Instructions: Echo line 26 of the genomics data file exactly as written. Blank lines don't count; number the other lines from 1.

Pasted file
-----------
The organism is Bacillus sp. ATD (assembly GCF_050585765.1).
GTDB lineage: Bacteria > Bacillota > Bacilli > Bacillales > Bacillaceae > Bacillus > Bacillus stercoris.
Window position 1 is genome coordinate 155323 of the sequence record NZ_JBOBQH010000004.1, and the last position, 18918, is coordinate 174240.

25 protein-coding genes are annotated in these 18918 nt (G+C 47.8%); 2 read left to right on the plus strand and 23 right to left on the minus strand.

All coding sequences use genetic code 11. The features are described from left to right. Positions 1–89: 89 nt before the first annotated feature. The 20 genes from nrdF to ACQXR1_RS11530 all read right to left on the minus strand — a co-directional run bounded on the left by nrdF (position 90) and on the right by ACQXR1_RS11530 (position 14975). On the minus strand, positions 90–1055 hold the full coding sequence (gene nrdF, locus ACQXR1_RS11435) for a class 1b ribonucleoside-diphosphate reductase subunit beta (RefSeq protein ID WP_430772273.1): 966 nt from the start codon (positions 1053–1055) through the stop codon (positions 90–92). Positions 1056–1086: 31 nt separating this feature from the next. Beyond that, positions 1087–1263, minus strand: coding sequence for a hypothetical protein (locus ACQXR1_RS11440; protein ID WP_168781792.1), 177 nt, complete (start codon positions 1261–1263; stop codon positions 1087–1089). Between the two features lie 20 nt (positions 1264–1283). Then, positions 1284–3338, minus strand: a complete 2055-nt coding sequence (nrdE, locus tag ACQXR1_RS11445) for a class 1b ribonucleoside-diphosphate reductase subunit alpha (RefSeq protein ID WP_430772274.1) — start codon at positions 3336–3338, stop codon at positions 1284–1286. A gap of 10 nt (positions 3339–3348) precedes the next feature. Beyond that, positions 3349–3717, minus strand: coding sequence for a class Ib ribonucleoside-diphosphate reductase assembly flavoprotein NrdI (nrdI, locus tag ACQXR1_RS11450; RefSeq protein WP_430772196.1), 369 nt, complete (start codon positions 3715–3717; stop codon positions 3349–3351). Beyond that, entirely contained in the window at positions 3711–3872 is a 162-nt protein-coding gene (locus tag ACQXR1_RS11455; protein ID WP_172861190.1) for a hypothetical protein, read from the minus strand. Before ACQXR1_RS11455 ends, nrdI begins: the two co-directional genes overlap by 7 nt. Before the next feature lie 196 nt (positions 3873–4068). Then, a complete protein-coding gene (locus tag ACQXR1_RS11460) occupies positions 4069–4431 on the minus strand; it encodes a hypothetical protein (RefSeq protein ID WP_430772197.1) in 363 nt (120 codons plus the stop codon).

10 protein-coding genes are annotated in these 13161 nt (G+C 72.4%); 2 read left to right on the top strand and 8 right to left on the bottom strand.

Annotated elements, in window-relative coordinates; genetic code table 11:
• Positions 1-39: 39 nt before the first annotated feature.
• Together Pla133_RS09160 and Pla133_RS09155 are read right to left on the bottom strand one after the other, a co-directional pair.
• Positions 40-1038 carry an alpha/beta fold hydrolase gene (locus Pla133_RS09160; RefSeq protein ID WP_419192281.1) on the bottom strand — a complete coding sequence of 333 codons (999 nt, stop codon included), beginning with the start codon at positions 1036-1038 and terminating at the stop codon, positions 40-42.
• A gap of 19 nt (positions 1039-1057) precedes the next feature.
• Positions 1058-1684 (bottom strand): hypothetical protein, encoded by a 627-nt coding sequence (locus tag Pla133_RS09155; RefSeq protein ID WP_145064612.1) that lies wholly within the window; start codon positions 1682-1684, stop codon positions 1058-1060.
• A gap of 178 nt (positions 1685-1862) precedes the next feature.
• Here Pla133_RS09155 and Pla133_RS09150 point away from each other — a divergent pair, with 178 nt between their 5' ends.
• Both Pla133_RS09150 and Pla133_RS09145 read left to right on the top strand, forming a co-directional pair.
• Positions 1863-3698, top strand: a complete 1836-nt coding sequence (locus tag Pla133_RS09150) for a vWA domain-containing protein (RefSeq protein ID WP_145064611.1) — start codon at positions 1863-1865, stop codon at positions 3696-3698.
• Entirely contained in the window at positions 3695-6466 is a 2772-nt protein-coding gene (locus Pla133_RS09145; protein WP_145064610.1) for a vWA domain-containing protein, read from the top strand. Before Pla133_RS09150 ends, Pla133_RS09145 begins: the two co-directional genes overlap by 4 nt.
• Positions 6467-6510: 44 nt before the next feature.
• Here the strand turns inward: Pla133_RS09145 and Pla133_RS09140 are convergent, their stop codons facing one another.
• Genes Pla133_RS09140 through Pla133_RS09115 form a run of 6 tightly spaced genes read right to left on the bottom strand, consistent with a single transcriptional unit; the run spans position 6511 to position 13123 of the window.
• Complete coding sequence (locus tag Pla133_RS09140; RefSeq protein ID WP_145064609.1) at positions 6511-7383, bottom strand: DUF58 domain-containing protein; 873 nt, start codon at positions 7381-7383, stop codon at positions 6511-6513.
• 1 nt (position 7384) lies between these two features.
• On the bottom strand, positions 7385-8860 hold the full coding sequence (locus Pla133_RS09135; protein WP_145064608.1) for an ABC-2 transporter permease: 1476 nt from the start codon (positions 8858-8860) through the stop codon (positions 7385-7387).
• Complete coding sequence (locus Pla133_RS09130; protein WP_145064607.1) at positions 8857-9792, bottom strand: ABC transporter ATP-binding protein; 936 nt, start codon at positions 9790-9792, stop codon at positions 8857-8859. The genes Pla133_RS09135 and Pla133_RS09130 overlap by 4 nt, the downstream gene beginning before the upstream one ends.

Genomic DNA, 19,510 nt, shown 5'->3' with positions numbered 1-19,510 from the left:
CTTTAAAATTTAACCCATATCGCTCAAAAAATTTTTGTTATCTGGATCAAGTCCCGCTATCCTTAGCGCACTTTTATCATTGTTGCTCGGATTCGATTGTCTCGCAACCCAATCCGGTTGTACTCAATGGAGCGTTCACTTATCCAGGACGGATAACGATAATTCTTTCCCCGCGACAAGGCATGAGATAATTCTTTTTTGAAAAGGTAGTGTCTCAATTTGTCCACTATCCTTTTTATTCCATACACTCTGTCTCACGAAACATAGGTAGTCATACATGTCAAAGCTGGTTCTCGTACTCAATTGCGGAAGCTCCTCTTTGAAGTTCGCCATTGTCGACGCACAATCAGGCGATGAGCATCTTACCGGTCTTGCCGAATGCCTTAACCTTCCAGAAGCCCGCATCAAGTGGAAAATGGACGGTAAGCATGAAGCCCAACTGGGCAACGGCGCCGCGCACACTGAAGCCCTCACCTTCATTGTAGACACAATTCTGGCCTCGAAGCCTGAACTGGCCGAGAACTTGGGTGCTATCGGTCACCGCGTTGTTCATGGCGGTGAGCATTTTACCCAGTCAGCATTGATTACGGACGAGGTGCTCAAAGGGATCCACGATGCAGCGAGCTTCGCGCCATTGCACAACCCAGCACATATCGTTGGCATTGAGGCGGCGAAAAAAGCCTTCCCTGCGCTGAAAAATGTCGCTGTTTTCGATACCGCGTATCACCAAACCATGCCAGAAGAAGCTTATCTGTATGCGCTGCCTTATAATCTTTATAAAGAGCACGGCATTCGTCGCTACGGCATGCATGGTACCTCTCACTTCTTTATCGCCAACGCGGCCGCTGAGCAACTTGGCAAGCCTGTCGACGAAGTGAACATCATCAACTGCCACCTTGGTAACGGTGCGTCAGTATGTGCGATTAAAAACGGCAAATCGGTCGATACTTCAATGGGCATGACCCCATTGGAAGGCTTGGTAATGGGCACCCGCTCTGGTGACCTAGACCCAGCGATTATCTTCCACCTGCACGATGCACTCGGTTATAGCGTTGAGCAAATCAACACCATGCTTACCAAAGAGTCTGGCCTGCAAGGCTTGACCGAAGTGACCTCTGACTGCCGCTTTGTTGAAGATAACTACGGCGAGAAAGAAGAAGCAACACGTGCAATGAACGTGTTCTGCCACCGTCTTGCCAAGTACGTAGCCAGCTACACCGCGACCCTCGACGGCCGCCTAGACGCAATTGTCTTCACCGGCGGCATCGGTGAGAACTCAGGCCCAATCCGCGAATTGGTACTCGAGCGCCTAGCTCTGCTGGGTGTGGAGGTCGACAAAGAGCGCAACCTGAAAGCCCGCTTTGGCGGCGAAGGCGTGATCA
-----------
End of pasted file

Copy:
CTTTAAAATTTAACCCATATCGCTCAAAAAATTTTTGTTATCTGGATCAAGTCCCGCTATCCTTAGCGCACTTTTATCATTGTTGCTCGGATTCGATTGTCTCGCAACCCAATCCGGTTGTACTCAATGGAGCGTTCACTTATCCAGGACGGATAACGATAATTCTTTCCCCGCGACAAGGCATGAGATAATTCTTTTTTGAAAAGGTAGTGTCTCAATTTGTCCACTATCCTTTTTATTCCATACACTCTGTCTCACGAAACATAGGTAGTCATACATGTCAAAGCTGGTTCTCGTACTCAATTGCGGAAGCTCCTCTTTGAAGTTCGCCATTGTCGACGCACAATCAGGCGATGAGCATCTTACCGGTCTTGCCGAATGCCTTAACCTTCCAGAAGCCCGCATCAAGTGGAAAATGGACGGTAAGCATGAAGCCCAACTGGGCAACGGCGCCGCGCACACTGAAGCCCTCACCTTCATTGTAGACACAATTCTGGCCTCGAAGCCTGAACTGGCCGAGAACTTGGGTGCTATCGGTCACCGCGTTGTTCATGGCGGTGAGCATTTTACCCAGTCAGCATTGATTACGGACGAGGTGCTCAAAGGGATCCACGATGCAGCGAGCTTCGCGCCATTGCACAACCCAGCACATATCGTTGGCATTGAGGCGGCGAAAAAAGCCTTCCCTGCGCTGAAAAATGTCGCTGTTTTCGATACCGCGTATCACCAAACCATGCCAGAAGAAGCTTATCTGTATGCGCTGCCTTATAATCTTTATAAAGAGCACGGCATTCGTCGCTACGGCATGCATGGTACCTCTCACTTCTTTATCGCCAACGCGGCCGCTGAGCAACTTGGCAAGCCTGTCGACGAAGTGAACATCATCAACTGCCACCTTGGTAACGGTGCGTCAGTATGTGCGATTAAAAACGGCAAATCGGTCGATACTTCAATGGGCATGACCCCATTGGAAGGCTTGGTAATGGGCACCCGCTCTGGTGACCTAGACCCAGCGATTATCTTCCACCTGCACGATGCACTCGGTTATAGCGTTGAGCAAATCAACACCATGCTTACCAAAGAGTCTGGCCTGCAAGGCTTGACCGAAGTGACCTCTGACTGCCGCTTTGTTGAAGATAACTACGGCGAGAAAGAAGAAGCAACACGTGCAATGAACGTGTTCTGCCACCGTCTTGCCAAGTACGTAGCCAGCTACACCGCGACCCTCGACGGCCGCCTAGACGCAATTGTCTTCACCGGCGGCATCGGTGAGAACTCAGGCCCAATCCGCGAATTGGTACTCGAGCGCCTAGCTCTGCTGGGTGTGGAGGTCGACAAAGAGCGCAACCTGAAAGCCCGCTTTGGCGGCGAAGGCGTGATCA